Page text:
NEW YORK -- Like most of his teammates, Dan Pasqua sat in the New York Yankees' dressing room after a recent victory and munched on a post-game meal of pasta and salad. Unlike most of his teammates, he was still in uniform -- dirty knees and all.
Following a hellish spring that began with the death of his mother and ended with him being shipped to the minor leagues after entering training camp with the left-field job apparently his, Pasqua was thrilled when he was recalled by the Yankees May 18. Now that he's earned back his pinstripes, the 24-year-old seems genuinely reluctant to take them off.
'It was a big letdown to be sent down,' Pasqua said of his demotion to Columbus of the International League. 'I was in a lousy slump, a spring-long slump. It was just unfortunate it happened at that time.'
Pasqua joined the Yankees last July after compiling numbers with Columbus that were good enough to earn him the International League's Rookie of the Year and Most Valuable Player awards.
He then hit nine homers and collected 25 RBI in 60 games for New York as the Yankees challenged the Toronto Blue Jays for the American League East title until the final weekend of the season.
Given all that -- plus a left-handed swing that's made for Yankee Stadium's short right field -- Pasqua came to spring training with a better-than-even shot at winning the regular left fielder's job.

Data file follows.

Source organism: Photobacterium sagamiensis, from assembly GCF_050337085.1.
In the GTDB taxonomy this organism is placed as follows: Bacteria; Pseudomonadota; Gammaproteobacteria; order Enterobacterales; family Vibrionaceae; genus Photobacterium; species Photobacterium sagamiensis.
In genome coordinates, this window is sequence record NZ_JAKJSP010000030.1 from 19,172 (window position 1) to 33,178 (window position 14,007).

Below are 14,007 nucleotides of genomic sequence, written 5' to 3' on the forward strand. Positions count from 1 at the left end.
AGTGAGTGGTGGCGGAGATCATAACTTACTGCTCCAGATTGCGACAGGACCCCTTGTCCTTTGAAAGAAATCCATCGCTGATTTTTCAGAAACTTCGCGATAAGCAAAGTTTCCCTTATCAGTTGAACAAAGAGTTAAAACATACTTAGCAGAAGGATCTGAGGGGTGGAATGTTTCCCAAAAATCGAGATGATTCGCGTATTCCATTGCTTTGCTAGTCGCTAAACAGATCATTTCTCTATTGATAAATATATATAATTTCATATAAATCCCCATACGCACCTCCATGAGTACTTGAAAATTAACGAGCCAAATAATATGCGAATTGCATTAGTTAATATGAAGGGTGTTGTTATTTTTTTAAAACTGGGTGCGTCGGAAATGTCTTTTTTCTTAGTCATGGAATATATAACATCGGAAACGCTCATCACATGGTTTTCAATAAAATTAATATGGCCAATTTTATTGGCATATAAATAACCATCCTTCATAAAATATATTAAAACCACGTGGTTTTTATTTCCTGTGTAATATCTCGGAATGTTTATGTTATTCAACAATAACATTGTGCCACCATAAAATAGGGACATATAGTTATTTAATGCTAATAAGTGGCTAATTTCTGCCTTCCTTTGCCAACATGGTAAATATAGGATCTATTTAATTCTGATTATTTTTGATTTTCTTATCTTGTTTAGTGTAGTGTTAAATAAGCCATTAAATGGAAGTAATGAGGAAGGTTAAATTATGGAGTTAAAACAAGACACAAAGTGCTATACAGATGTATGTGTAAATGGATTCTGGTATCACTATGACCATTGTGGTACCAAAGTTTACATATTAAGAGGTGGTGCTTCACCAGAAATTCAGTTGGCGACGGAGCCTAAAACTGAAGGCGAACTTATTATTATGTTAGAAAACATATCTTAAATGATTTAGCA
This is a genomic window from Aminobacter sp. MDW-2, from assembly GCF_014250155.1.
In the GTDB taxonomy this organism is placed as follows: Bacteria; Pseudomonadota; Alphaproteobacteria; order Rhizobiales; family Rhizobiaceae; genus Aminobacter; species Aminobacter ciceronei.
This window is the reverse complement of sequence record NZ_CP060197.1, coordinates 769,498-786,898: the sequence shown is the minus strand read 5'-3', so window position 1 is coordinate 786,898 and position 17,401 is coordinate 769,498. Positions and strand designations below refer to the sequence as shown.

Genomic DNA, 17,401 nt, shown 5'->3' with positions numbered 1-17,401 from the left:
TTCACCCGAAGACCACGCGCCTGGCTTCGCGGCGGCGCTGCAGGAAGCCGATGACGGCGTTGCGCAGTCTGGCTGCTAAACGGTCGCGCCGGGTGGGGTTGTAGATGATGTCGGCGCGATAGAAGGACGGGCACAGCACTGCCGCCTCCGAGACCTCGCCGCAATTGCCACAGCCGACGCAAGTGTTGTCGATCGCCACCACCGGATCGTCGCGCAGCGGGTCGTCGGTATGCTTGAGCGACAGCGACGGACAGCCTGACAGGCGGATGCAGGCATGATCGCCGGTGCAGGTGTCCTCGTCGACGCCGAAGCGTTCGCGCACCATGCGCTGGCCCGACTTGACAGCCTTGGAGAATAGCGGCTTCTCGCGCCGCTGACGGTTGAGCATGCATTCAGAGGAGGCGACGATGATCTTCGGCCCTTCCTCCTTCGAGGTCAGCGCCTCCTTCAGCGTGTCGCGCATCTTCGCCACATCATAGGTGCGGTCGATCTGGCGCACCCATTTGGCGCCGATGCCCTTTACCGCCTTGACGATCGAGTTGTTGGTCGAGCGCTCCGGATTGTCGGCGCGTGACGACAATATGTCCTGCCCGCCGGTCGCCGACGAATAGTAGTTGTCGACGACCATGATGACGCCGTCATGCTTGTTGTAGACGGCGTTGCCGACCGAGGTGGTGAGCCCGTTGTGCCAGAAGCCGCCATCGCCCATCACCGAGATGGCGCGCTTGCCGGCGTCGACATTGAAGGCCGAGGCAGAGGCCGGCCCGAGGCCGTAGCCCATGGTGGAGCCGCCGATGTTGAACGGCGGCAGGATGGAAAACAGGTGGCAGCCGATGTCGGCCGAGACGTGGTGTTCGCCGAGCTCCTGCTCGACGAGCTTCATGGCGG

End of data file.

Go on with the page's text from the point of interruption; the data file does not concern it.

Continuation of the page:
Pasqua's mother died early in spring training, and the team gave him a few days off to head home and be with his family. Undoubtedly distracted by the loss, Pasqua was not the same ballplayer when he returned. Every at-bat became an adventure. His confidence was shaken.
'His problems were more mental than mechanical,' said former Yankee Bobby Murcer, now a broadcaster for the team. 'He went to spring training and the job was his -- and he didn't do the job. He was pressing.
'Give him credit, though. He went down and worked himself out of it.'
Indeed he did. Last Wednesday night, in his first start since being recalled, Pasqua drove in four runs with a homer and a double to lead the Yankees to a 10-4 victory over the Oakland A's. The next night, he hit two homers -- the second in the bottom of the ninth to tie the score - as New York won 4-3 in 11 innings.
'(The one-homer night) was a bigger thrill because it was my first start since I've been back,' Pasqua said. '(The next night), it's more like you know what I can do. I just went out and did it.'
Yankees manager Lou Piniella, who was the team's batting coach last year, also knows what Pasqua can do. When Pasqua arrived in New York from Columbus, Piniella offered some simple office -- 'You're here to hit home runs.'
Murcer said youth worked against Pasqua, as well.
'He's sometimes impatient at the plate,' said Murcer, who like Pasqua had a stroke tailor-made for Yankee Stadium. 'He was swinging at pitches out of the strike zone and making outs. If he's patient, he'll get a pitch to hit out every time up. He can be a big part of this ballclub.'
Which is exactly what Pasqua wants.
'I like hitting here (at Yankee Stadium),' he said. 'I want to play regularly. It's just a matter of getting your confidence back, and you'll be OK. I think I've got mine back.'